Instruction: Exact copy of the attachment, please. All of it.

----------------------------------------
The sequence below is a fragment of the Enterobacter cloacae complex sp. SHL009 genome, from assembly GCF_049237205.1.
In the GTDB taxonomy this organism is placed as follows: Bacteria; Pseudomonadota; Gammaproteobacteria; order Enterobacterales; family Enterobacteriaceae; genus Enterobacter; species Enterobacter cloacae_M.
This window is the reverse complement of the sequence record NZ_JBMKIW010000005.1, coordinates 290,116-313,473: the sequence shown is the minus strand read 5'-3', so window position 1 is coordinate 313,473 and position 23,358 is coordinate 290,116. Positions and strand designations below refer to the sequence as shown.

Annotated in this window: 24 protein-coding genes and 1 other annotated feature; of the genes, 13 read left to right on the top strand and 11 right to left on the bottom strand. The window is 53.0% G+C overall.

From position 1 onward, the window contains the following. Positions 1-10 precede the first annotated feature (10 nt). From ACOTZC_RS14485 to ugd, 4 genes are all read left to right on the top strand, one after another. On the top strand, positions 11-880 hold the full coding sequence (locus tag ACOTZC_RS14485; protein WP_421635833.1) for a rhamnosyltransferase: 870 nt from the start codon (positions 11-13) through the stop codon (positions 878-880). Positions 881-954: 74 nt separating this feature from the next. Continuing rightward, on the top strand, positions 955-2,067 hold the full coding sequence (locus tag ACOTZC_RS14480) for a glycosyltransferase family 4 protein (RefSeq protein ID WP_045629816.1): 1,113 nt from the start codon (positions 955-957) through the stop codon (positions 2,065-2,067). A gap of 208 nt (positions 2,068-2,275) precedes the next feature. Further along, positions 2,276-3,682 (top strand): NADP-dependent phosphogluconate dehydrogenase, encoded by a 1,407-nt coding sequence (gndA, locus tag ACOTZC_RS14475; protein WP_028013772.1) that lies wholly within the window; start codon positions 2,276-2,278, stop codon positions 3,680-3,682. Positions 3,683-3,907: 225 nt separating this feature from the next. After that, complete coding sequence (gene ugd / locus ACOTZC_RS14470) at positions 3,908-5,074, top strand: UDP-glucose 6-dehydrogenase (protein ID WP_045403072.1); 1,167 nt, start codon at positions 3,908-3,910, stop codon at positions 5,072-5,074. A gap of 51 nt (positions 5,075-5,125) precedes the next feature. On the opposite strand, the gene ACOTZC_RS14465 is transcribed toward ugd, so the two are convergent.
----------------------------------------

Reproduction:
The sequence below is a fragment of the Enterobacter cloacae complex sp. SHL009 genome, from assembly GCF_049237205.1.
In the GTDB taxonomy this organism is placed as follows: Bacteria; Pseudomonadota; Gammaproteobacteria; order Enterobacterales; family Enterobacteriaceae; genus Enterobacter; species Enterobacter cloacae_M.
This window is the reverse complement of the sequence record NZ_JBMKIW010000005.1, coordinates 290,116-313,473: the sequence shown is the minus strand read 5'-3', so window position 1 is coordinate 313,473 and position 23,358 is coordinate 290,116. Positions and strand designations below refer to the sequence as shown.

Annotated in this window: 24 protein-coding genes and 1 other annotated feature; of the genes, 13 read left to right on the top strand and 11 right to left on the bottom strand. The window is 53.0% G+C overall.

From position 1 onward, the window contains the following. Positions 1-10 precede the first annotated feature (10 nt). From ACOTZC_RS14485 to ugd, 4 genes are all read left to right on the top strand, one after another. On the top strand, positions 11-880 hold the full coding sequence (locus tag ACOTZC_RS14485; protein WP_421635833.1) for a rhamnosyltransferase: 870 nt from the start codon (positions 11-13) through the stop codon (positions 878-880). Positions 881-954: 74 nt separating this feature from the next. Continuing rightward, on the top strand, positions 955-2,067 hold the full coding sequence (locus tag ACOTZC_RS14480) for a glycosyltransferase family 4 protein (RefSeq protein ID WP_045629816.1): 1,113 nt from the start codon (positions 955-957) through the stop codon (positions 2,065-2,067). A gap of 208 nt (positions 2,068-2,275) precedes the next feature. Further along, positions 2,276-3,682 (top strand): NADP-dependent phosphogluconate dehydrogenase, encoded by a 1,407-nt coding sequence (gndA, locus tag ACOTZC_RS14475; protein WP_028013772.1) that lies wholly within the window; start codon positions 2,276-2,278, stop codon positions 3,680-3,682. Positions 3,683-3,907: 225 nt separating this feature from the next. After that, complete coding sequence (gene ugd / locus ACOTZC_RS14470) at positions 3,908-5,074, top strand: UDP-glucose 6-dehydrogenase (protein ID WP_045403072.1); 1,167 nt, start codon at positions 3,908-3,910, stop codon at positions 5,072-5,074. A gap of 51 nt (positions 5,075-5,125) precedes the next feature. On the opposite strand, the gene ACOTZC_RS14465 is transcribed toward ugd, so the two are convergent.